Make Higher Education Affordable

U.S. PIRG Higher Education Director Chris Lindstrom calling on Congress not to double the student loan interest rate.

Student Debt Is Skyrocketing

Higher education in America continues to be critical for both individual success and the social and economic health of our country. While college attendance has grown over the past two decades, state appropriations and federal aid have failed to keep pace with the rising cost of college, shifting more costs to students. As a result, more students than ever must rely on student loans to pay for a college degree, with the average borrower now graduating with over $26,000 in loan debt.  

Heavy student loan debt carries negative consequences for borrowers, who must make monthly payments with their hard-earned dollars rather than save up and get ahead. High debt can affect where graduates live, the kind of careers they pursue, when they start a family or purchase a home, and whether they can save for retirement. The combination of high student debt and low earnings can lead to default, ruined credit and wage garnishment. Such distress runs counter to the goal of higher education.

The U.S. PIRG Higher Education Project is working to:

1. Keep loans affordable: This July, interest rates will double on the subsidized Stafford loans that almost 8 million students use to pay for school. U.S. PIRG is campaigning to prevent interest rates from doubling and advocating for more and better repayment options once a student graduates.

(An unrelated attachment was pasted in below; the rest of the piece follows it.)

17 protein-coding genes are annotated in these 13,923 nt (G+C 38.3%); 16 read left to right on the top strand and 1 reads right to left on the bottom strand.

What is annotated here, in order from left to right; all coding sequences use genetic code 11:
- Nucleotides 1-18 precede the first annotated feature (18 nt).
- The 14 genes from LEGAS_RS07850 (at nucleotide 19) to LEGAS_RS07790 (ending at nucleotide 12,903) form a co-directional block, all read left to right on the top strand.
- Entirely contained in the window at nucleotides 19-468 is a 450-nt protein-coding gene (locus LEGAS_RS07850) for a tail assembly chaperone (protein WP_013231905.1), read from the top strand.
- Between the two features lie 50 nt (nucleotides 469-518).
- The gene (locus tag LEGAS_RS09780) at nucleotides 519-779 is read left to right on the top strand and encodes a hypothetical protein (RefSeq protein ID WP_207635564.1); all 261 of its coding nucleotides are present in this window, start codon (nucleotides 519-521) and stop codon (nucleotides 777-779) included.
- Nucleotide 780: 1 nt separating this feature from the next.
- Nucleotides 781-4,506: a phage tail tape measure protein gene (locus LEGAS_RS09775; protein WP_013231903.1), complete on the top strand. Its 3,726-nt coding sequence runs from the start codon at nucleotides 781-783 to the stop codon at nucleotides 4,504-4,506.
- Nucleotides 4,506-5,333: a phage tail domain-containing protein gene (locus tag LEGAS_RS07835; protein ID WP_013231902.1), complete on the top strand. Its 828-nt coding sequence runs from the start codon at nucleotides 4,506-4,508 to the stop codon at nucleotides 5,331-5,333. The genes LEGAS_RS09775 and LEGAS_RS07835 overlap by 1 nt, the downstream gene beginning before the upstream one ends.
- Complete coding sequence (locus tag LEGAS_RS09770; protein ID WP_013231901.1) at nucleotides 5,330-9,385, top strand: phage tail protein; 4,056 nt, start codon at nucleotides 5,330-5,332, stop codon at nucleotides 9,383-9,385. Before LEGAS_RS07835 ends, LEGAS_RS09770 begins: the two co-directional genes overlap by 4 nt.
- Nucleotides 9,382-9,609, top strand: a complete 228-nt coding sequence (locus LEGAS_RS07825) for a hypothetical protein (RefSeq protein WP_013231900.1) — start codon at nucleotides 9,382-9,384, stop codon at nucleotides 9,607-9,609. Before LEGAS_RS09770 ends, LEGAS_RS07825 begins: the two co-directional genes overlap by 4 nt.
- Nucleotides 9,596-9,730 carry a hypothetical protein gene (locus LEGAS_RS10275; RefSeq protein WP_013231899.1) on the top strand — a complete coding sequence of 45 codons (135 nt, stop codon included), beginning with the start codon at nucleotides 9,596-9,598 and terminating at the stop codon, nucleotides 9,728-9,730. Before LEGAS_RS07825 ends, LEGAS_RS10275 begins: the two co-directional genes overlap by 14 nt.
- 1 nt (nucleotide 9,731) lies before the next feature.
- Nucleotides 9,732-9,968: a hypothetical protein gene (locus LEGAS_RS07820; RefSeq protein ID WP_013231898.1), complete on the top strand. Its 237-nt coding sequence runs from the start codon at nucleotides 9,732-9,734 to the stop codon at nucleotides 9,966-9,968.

2. Increase grant aid to students, such as the Pell Grant: The Pell Grant is the federal government's cornerstone financial aid program, providing scholarship aid to almost 10 million students of modest income each year. U.S. PIRG is making sure that every student can rely on their grant to stay in school and make it to graduation.

3. Make textbooks affordable: Textbook prices are rising four times faster than inflation, leaving the average student now paying over $1,100 every year for textbooks. After working to end many tricks the publishing industry used to increase prices unfairly, U.S. PIRG is fostering real competition in the textbook market place by promoting more affordable options like open textbooks and open education resources.

Issue updates

News Release | U.S. PIRG | Higher Ed

FY18 Open Textbooks Program Appropriation an Important Step for College Students

Statement by Kaitlyn Vitez, higher education advocate for the U.S. Public Interest Research Group, on the inclusion of an open textbook program appropriation in the FY18 omnibus budget just introduced in Congress.

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News Release | U.S. PIRG Education Fund | Higher Ed

USPIRG Statement on Department of Education rule on Preemption of student loan servicing

Now that the U.S. Department of Education has said that state efforts to stop unfair and deceptive actions by federal student loan servicers are pre-empted by weaker federal law, student loan borrowers who have been misled by the financial firms servicing their student loans have lost access to strong consumer protections in the states. The Education Department's interpretation clears the path for predatory lenders and institutions to continue taking advantage of students seeking higher education.